Jeff Bezos of Amazon. I just like his whole positive outlook. I like how his value of ‘be right a lot’ and how he says you can do this with practice if you listen and see multiple viewpoints. I resonated with this because I have experienced a number of leaders who have a ‘my way or the high way’ approach which may achieve a result in the short term but build simmering resentment which comes back to bite them later
Steve Haslam, Chelmsford self-made multi millionaire who with his wife owns a chain of restaurants and pubs across the south east. He didn’t leave school with good qualifications and worked his way up from cleaning toilets. I like how he’s never lost sight of his roots and even with the challenges of the pandemic for his businesses he retains a steely determination to succeed and keep going.
Ralph Lauren. I admire how he made his humble beginnings work for him rather than against him. He started with ties and went on from there. Even when he had setbacks in the early years, he didn’t let that stop him and instead learnt and carried on. I like how he stood his ground in an industry which focuses on latest trends, he said that he never wanted to be ‘in fashion’ because that meant you could easily be out of fashion. Hence why the themes in the brand are timeless.
Do you think women who start their own business experience more challenges than men?
I guess as it still tends to be the case where caring responsibilities (for children, elderly parents etc) still tend to fall to women more so than men.
Juggling such responsibilities mean women find themselves ‘fitting work in’ and working different hours in order to make things happen. If their customers operate standard working hours, this could make things challenging. Some may find themselves torn between family responsibilities and business needs and find themselves making sacrifices, which may be hard to maintain physically and emotionally.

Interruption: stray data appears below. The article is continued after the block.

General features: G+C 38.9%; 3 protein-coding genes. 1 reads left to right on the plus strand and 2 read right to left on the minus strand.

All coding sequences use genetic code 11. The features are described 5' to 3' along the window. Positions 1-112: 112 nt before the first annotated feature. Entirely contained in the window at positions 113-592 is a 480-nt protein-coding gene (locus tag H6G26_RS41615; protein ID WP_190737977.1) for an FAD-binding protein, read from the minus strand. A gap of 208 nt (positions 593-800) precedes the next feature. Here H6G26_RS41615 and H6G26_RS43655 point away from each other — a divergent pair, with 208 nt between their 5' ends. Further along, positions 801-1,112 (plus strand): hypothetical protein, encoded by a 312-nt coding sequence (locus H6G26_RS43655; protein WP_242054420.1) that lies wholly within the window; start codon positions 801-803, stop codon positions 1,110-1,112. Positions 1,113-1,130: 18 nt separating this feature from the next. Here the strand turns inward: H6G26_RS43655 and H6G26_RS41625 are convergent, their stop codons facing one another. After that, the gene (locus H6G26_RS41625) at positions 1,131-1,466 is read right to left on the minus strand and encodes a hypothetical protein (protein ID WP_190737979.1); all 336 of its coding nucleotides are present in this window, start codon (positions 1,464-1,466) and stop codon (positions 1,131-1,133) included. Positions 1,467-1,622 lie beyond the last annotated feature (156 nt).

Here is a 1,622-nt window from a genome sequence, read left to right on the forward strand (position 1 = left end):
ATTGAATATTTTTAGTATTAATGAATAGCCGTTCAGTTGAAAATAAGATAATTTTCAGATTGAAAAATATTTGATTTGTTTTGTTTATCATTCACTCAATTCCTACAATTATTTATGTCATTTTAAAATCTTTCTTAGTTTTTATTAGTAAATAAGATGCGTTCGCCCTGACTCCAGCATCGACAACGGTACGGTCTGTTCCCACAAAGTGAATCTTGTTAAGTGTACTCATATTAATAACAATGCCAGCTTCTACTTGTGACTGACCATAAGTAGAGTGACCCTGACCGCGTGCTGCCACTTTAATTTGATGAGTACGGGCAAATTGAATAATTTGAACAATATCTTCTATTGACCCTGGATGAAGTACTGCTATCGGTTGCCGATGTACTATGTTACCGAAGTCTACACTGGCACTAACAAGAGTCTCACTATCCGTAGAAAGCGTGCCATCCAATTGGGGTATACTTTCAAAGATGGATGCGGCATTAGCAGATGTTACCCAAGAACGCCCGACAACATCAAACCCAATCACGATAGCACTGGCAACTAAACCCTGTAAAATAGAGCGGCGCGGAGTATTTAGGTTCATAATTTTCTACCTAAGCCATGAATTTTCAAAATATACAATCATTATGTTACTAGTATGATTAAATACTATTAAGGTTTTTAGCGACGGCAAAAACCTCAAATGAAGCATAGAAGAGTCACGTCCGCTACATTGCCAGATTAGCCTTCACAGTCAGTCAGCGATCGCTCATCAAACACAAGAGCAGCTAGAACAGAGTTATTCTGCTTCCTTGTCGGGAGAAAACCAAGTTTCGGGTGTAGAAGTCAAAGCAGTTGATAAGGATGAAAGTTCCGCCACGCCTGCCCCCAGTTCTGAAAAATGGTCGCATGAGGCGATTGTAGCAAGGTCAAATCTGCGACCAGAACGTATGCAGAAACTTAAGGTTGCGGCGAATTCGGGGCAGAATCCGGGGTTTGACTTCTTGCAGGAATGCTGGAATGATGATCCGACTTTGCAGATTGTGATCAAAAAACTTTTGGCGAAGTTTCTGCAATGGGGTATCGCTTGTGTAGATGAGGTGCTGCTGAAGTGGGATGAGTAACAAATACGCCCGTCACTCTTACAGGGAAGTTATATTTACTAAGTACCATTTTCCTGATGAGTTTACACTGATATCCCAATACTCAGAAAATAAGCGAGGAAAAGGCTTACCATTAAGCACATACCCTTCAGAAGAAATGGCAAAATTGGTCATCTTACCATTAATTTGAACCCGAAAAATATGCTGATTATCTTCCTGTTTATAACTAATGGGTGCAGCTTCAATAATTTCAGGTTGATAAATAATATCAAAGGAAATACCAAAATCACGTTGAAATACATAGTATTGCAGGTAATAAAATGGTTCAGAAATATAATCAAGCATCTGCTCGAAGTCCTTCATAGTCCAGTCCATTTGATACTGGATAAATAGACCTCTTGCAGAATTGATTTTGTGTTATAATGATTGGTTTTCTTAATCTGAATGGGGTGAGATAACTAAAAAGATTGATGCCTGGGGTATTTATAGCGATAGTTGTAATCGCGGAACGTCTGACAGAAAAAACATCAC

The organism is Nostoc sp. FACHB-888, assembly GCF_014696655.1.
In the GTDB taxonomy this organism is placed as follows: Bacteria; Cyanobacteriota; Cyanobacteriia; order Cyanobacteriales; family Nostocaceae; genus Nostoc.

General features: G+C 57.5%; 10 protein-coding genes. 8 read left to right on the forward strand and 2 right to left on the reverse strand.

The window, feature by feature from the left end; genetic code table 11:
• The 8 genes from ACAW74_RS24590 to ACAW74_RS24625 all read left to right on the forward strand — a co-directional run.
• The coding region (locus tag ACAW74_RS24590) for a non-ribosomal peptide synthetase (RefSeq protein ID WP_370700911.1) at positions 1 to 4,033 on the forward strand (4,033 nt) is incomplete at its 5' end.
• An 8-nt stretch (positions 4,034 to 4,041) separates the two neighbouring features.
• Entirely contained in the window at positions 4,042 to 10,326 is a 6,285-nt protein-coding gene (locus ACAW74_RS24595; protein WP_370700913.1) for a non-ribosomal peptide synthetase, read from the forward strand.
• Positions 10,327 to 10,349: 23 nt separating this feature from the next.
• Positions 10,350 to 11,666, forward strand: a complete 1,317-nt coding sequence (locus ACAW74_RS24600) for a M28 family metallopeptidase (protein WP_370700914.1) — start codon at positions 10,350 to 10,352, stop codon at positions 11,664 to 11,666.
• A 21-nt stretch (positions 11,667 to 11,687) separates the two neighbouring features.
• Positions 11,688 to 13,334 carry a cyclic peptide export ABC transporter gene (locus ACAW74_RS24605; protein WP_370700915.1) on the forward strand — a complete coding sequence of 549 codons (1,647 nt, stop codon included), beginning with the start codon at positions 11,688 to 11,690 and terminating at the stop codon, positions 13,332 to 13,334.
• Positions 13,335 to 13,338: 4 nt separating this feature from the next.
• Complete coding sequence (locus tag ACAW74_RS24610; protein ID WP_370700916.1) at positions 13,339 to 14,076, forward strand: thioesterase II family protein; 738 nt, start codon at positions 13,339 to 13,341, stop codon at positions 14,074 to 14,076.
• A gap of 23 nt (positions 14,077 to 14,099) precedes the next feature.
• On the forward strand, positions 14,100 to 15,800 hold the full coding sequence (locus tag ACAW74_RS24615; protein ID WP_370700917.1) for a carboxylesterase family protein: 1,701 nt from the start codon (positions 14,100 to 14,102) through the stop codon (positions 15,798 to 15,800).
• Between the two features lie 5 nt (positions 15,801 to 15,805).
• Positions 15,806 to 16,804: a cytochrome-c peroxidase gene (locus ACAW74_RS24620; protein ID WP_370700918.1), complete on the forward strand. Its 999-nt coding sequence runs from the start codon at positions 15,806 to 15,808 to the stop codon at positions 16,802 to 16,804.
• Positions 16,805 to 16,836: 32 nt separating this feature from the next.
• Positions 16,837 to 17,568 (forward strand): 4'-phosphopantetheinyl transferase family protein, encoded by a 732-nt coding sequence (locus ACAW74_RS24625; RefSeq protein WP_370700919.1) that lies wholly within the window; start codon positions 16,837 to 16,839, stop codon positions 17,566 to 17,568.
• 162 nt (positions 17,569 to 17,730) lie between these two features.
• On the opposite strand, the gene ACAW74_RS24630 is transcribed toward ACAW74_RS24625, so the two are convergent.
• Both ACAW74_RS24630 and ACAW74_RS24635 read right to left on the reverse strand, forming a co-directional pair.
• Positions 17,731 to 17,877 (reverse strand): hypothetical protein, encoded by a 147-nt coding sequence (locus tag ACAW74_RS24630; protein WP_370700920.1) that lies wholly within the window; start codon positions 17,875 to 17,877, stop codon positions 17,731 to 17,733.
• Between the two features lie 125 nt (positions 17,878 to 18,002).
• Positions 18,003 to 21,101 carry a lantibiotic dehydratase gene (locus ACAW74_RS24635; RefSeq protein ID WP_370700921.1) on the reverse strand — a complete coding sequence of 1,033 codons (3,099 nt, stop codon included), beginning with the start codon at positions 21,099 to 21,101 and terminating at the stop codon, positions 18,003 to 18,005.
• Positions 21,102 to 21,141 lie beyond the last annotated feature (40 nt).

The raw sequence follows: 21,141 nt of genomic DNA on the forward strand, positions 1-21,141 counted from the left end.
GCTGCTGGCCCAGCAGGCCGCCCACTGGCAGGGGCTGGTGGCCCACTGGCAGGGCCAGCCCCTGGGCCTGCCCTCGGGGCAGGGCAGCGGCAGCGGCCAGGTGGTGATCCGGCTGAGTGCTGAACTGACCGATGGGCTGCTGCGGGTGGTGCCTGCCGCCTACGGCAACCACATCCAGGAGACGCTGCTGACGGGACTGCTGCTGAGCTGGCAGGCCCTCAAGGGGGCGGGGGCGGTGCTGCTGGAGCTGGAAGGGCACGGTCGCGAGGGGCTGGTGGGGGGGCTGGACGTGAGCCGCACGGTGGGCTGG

What do you think about the gender pay gap?
Having experienced this once in my life, my view is simple: If you do a good job, regardless of who you are, what you look like, where you come from etc you should be paid appropriately for doing it. To be honest I don’t really understand why there is still a gender pay gap if you pay on merit.
What do you think about the International Women’s Day movement?
I have to be honest here and say I’ve never been something that interested me or that I’ve focused on. Growing up in the ‘80s I went to an all girls’ school in East London where we were actively encouraged that we could do and be whatever we wanted to be as long as we worked hard at it and that included occupations that were traditionally male orientated. So this was part of my conditioning from a young age.
The occupation I was pursuing at that time (professional musician) didn’t have any gender bias that I was aware of so I guess I was immune from some of the challenges that other girls may have faced pursuing other occupations. If anything, I felt the whole feminist element was overworked on us so much so that I grew tired of hearing about it. Like most things in life, including strengths, if you overuse, overdo, or overwork something it can succeed in pushing people away. I believe that is what happened with me.
I never expected any special treatment or mistreatment because I was female and I have always been determined to succeed on my own merits.
If anything the only thing I had to contend with, which I was only aware of when I went to study my degree at Performing Arts college in Cardiff, was where I came from – East London. But even then it was more of a novelty factor because Eastenders was popular on TV at the time!
And since then, with the couple of instances I described, there are the remarks about where I come from now – Essex and the stereotypes that go with that for both male and female. And when it does arrive, I do what I normally do: laugh, move on, focus on being the best version of me and what I need to do achieve the best possible results, which is what I’ve done all my life.
For more information visit www.inspireyourgenius.com